Help with some glue on a macbook motherboard

Discussion in 'MacBook Pro' started by excalibur313, Sep 14, 2012.

  1. excalibur313 macrumors 6502a


    Jun 7, 2003
    Cambridge, MA
    Hi everyone,
    It seems like I got myself into a bit of trouble. I have a 15" i5 mid 2010 unibody macbook pro and in gluing a foot back in place, it seems like some super glue somehow got on the display cable inside the laptop and now the monitor is shimmering and has a purple tint to it. The apple store says it will be $1200 to replace because they will need to swap out the motherboard and the display cable.

    Needless to say, I am seriously kicking myself for this whole situation because had I brought it in this whole situation could have been avoided. I was wondering if someone with experience repairing these things could give me some advice. Since it is superglue, could I use a plastic safe debonding agent to try and remove the glue? I thought that superglue was a dielectric so it is not clear to me why it would do much of anything even if it got on the motherboard. If the motherboard is just messed up, is it worth buying a new motherboard and swapping it out or is the procedure really difficult? (I have had experience switching ram, hard drives, and even a display on macbooks.) I see that they cost about $500. The other part of me is wondering whether I should just buy a new machine. The heart breaking part is that there seems to be a huge difference in price between a functioning and non functioning machine of this type. I am not sure if I could get more than $150 in its current state.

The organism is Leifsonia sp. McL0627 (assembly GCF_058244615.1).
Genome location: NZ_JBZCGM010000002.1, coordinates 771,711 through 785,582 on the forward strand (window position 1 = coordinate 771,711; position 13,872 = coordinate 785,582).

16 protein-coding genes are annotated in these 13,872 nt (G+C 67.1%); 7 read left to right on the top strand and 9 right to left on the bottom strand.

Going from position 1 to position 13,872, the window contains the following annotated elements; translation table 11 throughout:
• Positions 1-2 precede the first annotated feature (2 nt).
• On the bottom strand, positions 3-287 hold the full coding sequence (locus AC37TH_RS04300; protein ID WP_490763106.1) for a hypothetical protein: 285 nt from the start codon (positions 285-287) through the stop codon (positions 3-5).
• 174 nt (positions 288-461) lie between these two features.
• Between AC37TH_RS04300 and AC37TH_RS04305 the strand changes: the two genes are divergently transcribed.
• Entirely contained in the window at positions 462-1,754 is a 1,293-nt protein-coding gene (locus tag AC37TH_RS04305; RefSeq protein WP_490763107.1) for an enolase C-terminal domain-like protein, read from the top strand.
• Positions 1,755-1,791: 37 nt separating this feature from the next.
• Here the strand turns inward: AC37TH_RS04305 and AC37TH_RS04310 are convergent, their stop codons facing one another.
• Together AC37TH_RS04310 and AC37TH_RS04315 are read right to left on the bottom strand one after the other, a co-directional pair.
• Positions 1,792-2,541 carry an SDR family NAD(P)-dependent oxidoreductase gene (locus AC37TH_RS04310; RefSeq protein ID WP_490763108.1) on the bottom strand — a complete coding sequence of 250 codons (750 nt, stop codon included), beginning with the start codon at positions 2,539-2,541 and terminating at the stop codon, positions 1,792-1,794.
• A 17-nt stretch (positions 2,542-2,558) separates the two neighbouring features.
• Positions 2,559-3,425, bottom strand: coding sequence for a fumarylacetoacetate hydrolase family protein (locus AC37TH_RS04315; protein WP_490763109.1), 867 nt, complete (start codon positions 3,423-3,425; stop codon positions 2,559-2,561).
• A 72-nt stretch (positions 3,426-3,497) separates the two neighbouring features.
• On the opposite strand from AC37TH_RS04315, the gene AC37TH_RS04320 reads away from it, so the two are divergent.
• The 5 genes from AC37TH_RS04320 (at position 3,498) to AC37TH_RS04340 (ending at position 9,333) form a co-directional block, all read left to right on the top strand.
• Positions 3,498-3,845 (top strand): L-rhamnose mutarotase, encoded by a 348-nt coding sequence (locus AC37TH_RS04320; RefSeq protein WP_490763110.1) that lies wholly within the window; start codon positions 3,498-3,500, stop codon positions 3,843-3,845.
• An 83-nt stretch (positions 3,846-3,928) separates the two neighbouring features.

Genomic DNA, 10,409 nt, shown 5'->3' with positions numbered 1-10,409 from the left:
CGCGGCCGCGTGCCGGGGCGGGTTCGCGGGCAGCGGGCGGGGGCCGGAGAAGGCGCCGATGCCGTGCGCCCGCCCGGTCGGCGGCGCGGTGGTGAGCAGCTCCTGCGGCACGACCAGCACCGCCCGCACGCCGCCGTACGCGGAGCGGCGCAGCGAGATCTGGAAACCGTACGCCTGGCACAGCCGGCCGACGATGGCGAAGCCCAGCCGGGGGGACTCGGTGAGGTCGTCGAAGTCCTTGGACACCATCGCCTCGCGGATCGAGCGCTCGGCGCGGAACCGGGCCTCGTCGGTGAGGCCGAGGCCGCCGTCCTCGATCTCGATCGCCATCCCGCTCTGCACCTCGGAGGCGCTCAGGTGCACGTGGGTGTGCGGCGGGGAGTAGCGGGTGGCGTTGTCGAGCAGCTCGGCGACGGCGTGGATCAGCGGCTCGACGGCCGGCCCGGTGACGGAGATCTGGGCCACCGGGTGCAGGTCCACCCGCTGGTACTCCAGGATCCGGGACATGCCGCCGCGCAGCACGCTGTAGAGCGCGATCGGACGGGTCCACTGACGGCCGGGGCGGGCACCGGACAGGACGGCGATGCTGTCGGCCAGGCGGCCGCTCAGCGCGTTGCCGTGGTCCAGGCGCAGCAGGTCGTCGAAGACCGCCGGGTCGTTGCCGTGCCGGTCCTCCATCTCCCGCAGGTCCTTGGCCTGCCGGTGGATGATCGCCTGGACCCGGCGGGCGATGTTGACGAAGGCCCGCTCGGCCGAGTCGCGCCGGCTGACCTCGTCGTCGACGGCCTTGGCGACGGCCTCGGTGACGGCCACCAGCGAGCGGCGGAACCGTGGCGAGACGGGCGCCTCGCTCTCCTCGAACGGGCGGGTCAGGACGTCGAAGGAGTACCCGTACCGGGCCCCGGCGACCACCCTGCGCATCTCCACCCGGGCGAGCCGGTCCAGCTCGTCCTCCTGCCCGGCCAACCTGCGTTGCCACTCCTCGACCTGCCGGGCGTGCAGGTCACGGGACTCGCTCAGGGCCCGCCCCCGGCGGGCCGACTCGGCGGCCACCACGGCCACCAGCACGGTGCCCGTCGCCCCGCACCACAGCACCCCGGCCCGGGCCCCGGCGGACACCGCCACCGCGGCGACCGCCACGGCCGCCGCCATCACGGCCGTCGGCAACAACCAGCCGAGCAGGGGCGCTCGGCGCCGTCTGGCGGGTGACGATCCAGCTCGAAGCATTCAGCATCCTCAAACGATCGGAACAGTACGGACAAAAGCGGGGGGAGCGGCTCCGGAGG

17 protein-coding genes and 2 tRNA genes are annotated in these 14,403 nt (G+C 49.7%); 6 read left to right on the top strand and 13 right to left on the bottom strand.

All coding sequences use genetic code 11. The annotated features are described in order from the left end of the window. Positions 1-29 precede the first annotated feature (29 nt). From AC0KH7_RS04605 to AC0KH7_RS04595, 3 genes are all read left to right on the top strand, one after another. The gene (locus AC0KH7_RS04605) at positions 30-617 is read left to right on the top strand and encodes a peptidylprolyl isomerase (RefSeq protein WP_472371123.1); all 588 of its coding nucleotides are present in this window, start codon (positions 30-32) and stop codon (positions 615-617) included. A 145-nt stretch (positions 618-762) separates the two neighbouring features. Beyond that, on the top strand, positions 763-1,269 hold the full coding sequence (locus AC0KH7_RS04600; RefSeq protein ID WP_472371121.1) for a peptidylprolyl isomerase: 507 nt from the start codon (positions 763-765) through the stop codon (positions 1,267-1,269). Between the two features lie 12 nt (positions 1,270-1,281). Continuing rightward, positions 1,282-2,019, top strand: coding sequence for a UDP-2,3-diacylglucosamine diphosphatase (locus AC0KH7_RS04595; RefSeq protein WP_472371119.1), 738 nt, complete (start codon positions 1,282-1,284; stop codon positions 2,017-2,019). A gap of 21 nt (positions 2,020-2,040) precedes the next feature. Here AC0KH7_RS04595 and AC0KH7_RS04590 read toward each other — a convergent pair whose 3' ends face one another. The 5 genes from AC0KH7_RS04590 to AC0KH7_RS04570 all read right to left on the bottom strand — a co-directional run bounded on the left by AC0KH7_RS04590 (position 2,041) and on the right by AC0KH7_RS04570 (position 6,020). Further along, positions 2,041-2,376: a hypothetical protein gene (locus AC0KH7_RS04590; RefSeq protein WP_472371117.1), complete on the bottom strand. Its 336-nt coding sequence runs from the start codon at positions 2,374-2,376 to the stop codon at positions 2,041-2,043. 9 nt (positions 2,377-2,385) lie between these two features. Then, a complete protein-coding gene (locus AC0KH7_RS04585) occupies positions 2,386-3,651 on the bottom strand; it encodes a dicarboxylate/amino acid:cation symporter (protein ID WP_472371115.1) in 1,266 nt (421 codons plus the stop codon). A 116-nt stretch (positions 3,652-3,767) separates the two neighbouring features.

Thanks so much for the help!
  2. Dark Void macrumors 68030

    Dark Void

    Jun 1, 2011
    I wouldn't feel too bad about it man, stuff happens. Just yesterday I stripped a couple of screws inside one of my laptops. I couldn't remove it so I had to bend and snap off part of the HDD mounting bracket. Same as you, could have been avoided - was thinking the exact same thing afterwards.

    Unfortunately sometimes you just have to cut your losses in a situation like this. Instead of pouring more money into it in order to fix it, perhaps just try to sell it off or salvage what you can out of it and save the parts.

    Sorry that had to happen but like I said, it does and sometimes you just have to move on from situations like this. Not that you are dwelling on it or anything, but no need to kick yourself for it. Things happen for a reason.

    I hope that you can come to some sort of decision. Good luck. :)
  3. Queen6 macrumors 603


    Dec 11, 2008
    Putting out the fire with gasoline...
    Best thing you can do now is seek out an independent Apple specialist and see what they advise. Apple will aways replace everything back to "new" which may not be absolutely necessary

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